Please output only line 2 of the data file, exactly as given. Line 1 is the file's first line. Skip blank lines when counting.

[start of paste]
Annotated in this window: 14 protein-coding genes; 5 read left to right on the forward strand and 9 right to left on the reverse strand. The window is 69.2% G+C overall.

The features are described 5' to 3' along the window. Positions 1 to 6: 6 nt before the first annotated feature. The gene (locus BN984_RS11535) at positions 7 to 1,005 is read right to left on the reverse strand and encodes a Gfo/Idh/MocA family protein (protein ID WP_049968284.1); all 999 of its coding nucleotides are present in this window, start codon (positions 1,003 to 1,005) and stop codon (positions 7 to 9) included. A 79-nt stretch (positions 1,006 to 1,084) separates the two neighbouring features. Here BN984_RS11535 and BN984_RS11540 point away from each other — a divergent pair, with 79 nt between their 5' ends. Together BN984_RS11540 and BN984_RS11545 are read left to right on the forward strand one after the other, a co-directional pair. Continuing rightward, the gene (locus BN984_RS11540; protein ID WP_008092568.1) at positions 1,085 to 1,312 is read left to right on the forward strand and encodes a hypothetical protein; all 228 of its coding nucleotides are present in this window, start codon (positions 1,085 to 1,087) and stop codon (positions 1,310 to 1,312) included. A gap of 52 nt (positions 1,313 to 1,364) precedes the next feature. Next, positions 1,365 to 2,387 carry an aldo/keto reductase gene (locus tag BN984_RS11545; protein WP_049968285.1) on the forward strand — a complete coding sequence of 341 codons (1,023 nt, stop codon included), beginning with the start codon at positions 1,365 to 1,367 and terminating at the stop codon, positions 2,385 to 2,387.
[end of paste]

The features are described 5' to 3' along the window. Positions 1 to 6: 6 nt before the first annotated feature. The gene (locus BN984_RS11535) at positions 7 to 1,005 is read right to left on the reverse strand and encodes a Gfo/Idh/MocA family protein (protein ID WP_049968284.1); all 999 of its coding nucleotides are present in this window, start codon (positions 1,003 to 1,005) and stop codon (positions 7 to 9) included. A 79-nt stretch (positions 1,006 to 1,084) separates the two neighbouring features. Here BN984_RS11535 and BN984_RS11540 point away from each other — a divergent pair, with 79 nt between their 5' ends. Together BN984_RS11540 and BN984_RS11545 are read left to right on the forward strand one after the other, a co-directional pair. Continuing rightward, the gene (locus BN984_RS11540; protein ID WP_008092568.1) at positions 1,085 to 1,312 is read left to right on the forward strand and encodes a hypothetical protein; all 228 of its coding nucleotides are present in this window, start codon (positions 1,085 to 1,087) and stop codon (positions 1,310 to 1,312) included. A gap of 52 nt (positions 1,313 to 1,364) precedes the next feature. Next, positions 1,365 to 2,387 carry an aldo/keto reductase gene (locus tag BN984_RS11545; protein WP_049968285.1) on the forward strand — a complete coding sequence of 341 codons (1,023 nt, stop codon included), beginning with the start codon at positions 1,365 to 1,367 and terminating at the stop codon, positions 2,385 to 2,387.